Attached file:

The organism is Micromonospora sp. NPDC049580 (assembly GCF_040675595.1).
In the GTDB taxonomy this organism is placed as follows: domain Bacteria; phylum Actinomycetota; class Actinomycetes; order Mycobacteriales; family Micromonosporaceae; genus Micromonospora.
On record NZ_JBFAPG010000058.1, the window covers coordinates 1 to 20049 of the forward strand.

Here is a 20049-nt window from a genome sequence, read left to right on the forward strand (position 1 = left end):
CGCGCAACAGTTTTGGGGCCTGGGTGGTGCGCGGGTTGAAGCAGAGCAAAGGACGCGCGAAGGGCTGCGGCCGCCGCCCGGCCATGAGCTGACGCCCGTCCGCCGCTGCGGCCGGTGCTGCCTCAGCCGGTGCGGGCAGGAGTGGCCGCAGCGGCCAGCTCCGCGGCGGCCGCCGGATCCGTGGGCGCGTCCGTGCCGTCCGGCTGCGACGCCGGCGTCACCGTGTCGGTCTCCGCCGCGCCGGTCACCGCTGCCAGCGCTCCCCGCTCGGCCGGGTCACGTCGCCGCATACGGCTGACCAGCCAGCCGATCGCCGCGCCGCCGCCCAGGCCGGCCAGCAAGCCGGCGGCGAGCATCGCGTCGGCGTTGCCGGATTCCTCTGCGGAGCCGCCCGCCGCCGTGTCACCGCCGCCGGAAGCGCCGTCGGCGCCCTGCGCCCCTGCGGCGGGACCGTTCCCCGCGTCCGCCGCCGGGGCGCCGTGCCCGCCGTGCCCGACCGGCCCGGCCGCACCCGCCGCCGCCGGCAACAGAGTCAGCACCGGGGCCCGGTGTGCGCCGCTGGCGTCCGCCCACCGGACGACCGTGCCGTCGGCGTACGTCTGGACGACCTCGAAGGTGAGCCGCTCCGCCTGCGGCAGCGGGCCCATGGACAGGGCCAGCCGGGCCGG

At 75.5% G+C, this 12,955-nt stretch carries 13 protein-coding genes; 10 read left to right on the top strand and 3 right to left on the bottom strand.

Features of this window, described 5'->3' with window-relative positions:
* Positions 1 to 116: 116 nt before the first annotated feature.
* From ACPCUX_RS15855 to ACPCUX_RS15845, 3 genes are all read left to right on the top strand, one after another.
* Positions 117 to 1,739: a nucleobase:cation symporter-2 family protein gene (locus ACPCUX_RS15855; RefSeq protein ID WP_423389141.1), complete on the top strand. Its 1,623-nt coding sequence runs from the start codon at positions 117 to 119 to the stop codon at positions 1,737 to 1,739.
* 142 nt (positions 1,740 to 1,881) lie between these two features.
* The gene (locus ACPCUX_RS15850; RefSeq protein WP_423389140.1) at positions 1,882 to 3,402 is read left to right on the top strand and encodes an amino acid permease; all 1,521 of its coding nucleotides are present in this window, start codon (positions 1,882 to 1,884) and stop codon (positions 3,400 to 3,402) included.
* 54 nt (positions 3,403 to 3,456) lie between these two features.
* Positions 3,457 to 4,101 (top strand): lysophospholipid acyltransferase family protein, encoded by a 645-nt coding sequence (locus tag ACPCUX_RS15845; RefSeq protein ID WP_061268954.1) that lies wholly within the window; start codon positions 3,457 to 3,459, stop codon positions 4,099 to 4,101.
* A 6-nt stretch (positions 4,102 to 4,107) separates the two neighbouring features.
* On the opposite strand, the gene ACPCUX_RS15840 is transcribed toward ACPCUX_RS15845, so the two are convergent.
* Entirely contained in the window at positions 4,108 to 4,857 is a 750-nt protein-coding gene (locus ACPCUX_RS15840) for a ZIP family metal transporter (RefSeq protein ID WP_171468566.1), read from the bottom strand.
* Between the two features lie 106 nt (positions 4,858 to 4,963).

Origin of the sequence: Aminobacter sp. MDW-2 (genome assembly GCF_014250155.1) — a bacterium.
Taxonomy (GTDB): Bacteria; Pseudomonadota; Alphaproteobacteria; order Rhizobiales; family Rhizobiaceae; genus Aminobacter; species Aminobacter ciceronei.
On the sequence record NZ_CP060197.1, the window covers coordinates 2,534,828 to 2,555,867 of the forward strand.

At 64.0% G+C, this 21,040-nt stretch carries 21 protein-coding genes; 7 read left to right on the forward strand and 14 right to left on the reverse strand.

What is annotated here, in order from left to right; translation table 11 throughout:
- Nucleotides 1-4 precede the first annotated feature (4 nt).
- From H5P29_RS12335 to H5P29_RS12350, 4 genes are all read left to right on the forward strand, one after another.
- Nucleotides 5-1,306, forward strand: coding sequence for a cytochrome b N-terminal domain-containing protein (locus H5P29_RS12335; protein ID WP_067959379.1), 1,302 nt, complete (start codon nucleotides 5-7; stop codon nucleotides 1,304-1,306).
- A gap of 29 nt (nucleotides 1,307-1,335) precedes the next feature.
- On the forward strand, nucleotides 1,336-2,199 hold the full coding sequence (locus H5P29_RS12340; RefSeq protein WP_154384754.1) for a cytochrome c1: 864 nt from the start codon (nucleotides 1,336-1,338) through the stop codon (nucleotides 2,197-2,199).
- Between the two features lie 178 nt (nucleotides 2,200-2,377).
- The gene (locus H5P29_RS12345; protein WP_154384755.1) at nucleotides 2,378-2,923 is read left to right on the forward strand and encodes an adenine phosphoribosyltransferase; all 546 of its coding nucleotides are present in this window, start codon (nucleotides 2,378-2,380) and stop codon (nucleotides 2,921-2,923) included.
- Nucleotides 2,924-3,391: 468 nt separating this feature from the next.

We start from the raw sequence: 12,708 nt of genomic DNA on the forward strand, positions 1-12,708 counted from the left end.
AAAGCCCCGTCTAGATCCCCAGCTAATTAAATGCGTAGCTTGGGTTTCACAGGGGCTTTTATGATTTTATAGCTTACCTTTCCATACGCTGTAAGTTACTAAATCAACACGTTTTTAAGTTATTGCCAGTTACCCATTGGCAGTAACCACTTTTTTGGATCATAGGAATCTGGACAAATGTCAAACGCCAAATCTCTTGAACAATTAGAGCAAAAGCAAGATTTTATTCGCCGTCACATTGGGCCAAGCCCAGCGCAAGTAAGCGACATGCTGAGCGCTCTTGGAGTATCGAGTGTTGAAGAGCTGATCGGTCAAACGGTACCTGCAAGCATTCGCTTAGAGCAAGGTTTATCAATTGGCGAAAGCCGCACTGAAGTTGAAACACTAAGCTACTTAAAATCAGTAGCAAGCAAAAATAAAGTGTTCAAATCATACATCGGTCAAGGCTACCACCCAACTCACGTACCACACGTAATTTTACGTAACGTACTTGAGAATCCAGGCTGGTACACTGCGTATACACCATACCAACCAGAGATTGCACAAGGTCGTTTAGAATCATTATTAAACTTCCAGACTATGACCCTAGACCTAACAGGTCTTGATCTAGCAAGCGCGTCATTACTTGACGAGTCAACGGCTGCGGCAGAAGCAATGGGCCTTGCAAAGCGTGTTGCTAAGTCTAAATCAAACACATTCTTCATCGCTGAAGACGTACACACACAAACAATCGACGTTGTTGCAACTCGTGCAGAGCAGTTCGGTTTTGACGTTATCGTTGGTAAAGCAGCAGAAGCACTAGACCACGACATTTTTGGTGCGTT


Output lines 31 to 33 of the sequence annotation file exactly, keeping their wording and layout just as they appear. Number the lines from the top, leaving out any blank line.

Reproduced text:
- Nucleotides 2,924-3,391: 468 nt separating this feature from the next.

We start from the raw sequence: 12,708 nt of genomic DNA on the forward strand, positions 1-12,708 counted from the left end.
AAAGCCCCGTCTAGATCCCCAGCTAATTAAATGCGTAGCTTGGGTTTCACAGGGGCTTTTATGATTTTATAGCTTACCTTTCCATACGCTGTAAGTTACTAAATCAACACGTTTTTAAGTTATTGCCAGTTACCCATTGGCAGTAACCACTTTTTTGGATCATAGGAATCTGGACAAATGTCAAACGCCAAATCTCTTGAACAATTAGAGCAAAAGCAAGATTTTATTCGCCGTCACATTGGGCCAAGCCCAGCGCAAGTAAGCGACATGCTGAGCGCTCTTGGAGTATCGAGTGTTGAAGAGCTGATCGGTCAAACGGTACCTGCAAGCATTCGCTTAGAGCAAGGTTTATCAATTGGCGAAAGCCGCACTGAAGTTGAAACACTAAGCTACTTAAAATCAGTAGCAAGCAAAAATAAAGTGTTCAAATCATACATCGGTCAAGGCTACCACCCAACTCACGTACCACACGTAATTTTACGTAACGTACTTGAGAATCCAGGCTGGTACACTGCGTATACACCATACCAACCAGAGATTGCACAAGGTCGTTTAGAATCATTATTAAACTTCCAGACTATGACCCTAGACCTAACAGGTCTTGATCTAGCAAGCGCGTCATTACTTGACGAGTCAACGGCTGCGGCAGAAGCAATGGGCCTTGCAAAGCGTGTTGCTAAGTCTAAATCAAACACATTCTTCATCGCTGAAGACGTACACACACAAACAATCGACGTTGTTGCAACTCGTGCAGAGCAGTTCGGTTTTGACGTTATCGTTGGTAAAGCAGCAGAAGCACTAGACCACGACATTTTTGGTGCGTT